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Facelift Question. Is it normal to have part of my glands under my jawline removed?

I went to a plastic surgeon for a facelift consolation and he wants to remove part of my glands under my jawline. Have you ever heard of this, I am a little nervous about doing this, but I do want a good result. I am 68 years old.

Doctor Answers 19

Removal a sub mandibular glandsIs rarely necessary for neck rejuvenation of the facelift

Occasionally the sub mandibular glands can be large.. When this is the case These salivary glands are often chronically obstructed. Rarely is indicated to remove them to rejuvenate the neck.


Atlanta Plastic Surgeon
4.5 out of 5 stars 16 reviews

Neck bulges from salivary gland prominence.

In some patients the salivary glands under the jawline (submandibular glands) are either drooping or enlarged.  The majority of surgeons (IMO) prefer to leave them untouched due to some of the risks of surgery (including dry mouth and dental decay) while others feel comfortable removing portions of them.  It's generally good advice to discuss the issue with your plastic surgeon and decide how necessary the procedure is and what the risks are.  Be certain that your doctor has a-a good reputation b-experience in resecting the glands (partially) and c-really thinks that it is important to perform the procedure.   After hearing the risks you may choose to leave the glands in place and have a less than perfect submandibular area with less risk of complications. 

Jon A. Perlman, MD
Beverly Hills Plastic Surgeon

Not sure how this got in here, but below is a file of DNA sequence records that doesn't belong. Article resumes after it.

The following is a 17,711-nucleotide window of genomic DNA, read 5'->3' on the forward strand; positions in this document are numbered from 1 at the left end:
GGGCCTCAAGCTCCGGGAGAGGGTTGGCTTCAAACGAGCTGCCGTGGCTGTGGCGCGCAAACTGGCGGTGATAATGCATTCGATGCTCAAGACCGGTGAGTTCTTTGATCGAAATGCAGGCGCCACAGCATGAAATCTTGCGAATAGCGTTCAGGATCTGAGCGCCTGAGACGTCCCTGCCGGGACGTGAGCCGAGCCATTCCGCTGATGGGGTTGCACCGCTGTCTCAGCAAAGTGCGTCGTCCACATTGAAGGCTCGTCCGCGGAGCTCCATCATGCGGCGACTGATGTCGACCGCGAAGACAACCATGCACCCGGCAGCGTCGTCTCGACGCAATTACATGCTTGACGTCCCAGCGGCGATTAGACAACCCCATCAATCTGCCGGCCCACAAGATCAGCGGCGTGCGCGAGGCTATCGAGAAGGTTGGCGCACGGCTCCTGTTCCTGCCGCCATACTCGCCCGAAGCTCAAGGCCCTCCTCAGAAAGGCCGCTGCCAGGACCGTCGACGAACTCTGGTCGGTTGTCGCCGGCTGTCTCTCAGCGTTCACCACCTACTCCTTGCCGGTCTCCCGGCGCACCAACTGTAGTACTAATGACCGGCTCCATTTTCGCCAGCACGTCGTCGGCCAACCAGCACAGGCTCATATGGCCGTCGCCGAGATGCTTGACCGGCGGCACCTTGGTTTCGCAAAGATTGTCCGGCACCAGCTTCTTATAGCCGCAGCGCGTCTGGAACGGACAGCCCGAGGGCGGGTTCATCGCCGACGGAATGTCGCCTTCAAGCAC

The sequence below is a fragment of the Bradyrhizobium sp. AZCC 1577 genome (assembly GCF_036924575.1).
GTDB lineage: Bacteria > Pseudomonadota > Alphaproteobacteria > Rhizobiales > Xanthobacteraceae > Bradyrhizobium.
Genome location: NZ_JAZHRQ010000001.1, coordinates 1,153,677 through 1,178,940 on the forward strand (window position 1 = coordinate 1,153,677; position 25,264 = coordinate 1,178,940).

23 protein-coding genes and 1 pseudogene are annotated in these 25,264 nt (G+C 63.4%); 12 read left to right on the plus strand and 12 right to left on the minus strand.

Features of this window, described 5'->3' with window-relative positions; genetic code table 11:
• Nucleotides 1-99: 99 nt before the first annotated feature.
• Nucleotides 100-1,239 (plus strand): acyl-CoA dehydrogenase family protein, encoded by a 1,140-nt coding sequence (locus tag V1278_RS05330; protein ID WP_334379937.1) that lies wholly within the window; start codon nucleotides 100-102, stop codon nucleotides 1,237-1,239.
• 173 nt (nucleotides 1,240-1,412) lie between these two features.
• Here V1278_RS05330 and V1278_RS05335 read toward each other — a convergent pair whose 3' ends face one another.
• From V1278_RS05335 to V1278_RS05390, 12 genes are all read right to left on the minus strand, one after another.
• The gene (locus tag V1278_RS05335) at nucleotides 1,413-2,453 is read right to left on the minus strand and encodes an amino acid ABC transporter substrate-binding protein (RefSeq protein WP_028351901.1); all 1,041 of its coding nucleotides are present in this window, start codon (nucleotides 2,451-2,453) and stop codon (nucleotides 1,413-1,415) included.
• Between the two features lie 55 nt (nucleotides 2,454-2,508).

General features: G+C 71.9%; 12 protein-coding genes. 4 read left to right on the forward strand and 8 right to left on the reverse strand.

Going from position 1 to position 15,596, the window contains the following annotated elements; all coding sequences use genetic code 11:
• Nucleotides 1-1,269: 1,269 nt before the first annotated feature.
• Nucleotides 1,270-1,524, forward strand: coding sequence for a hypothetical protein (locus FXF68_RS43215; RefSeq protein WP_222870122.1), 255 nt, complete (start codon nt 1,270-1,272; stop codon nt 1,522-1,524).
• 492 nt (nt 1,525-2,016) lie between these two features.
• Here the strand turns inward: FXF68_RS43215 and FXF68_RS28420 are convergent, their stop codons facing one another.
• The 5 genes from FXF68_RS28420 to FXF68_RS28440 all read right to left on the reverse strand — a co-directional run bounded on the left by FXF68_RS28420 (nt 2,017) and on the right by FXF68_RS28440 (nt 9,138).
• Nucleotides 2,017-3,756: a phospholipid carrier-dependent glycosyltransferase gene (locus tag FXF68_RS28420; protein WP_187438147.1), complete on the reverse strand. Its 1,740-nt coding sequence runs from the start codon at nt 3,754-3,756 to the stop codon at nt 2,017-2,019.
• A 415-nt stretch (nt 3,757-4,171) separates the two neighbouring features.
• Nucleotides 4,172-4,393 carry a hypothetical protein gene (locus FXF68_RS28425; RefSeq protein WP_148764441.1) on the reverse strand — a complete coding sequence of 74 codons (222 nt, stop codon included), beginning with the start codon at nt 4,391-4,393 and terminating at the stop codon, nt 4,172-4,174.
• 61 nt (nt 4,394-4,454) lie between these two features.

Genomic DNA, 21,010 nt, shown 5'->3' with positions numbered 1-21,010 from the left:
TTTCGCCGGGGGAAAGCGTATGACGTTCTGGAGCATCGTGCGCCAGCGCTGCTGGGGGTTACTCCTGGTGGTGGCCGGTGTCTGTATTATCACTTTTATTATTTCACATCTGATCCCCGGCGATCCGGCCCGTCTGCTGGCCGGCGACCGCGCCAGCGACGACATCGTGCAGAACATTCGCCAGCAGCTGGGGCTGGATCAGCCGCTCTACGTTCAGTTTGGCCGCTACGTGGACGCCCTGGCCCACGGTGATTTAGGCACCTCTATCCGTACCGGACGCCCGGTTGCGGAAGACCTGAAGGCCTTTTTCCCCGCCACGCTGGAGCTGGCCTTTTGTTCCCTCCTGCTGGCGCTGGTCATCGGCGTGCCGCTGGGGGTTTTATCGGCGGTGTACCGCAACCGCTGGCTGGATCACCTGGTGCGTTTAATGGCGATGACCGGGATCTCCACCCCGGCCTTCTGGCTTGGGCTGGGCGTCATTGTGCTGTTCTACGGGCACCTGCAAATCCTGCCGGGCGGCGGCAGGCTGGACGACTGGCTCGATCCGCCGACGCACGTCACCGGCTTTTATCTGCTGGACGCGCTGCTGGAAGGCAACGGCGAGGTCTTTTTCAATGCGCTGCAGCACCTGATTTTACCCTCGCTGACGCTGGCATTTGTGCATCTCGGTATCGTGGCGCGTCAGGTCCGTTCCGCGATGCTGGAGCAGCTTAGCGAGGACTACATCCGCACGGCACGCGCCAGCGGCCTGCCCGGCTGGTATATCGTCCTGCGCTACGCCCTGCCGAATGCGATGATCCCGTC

5.0 out of 5 stars 7 reviews

Sub-mandibular gland removal with a face lift

 On a few occasions, patients have very large submandibular glands and  it creates a bulge in the neck,  so a  portion of the gland is resected to give a better profile. This has no bearing or function on the saliva production in mouth. It really depends if the gland is excessively enlarged and ptotic and creating an issue pre-operatively

William Portuese, MD
Seattle Facial Plastic Surgeon
5.0 out of 5 stars 65 reviews

Not necessary to routinely remove submandibular glands as part of a facelift

In cases of a very large and/or low lying gland, a portion or the entire submandibular gland can be removed in order to improve neck contour as part of a facelift or neck lift. However, this is not a routinely perfomed procedure anymore due to the associated risks (such as nerve injury and salivary leak). It is important to speak with your surgeon regarding the risks and benefits associated with this component of the surgery. 

Sarmela Sunder, MD
Los Angeles Facial Plastic Surgeon
5.0 out of 5 stars 10 reviews

Large submandibular glands after facelift

Submandibular glands are playing a major role in producing saliva for oral hygiene and food digestion. Removing these glands can be a risky and compromise salivary function. Older plastic surgeons commonly remove parts of these large glands to achieve a more angular jawlines. I have performed well over 2500 facelifts and occasionally there are patients with larger submandibular glands that protrude post operatively. To reduce the size of these glands I have injected Botox into the glands and there have been significant reduction in their size.

Kevin Sadati, DO
Orange County Facial Plastic Surgeon
5.0 out of 5 stars 117 reviews

Facelift Question. Is it normal to have part of my glands under my jawline removed?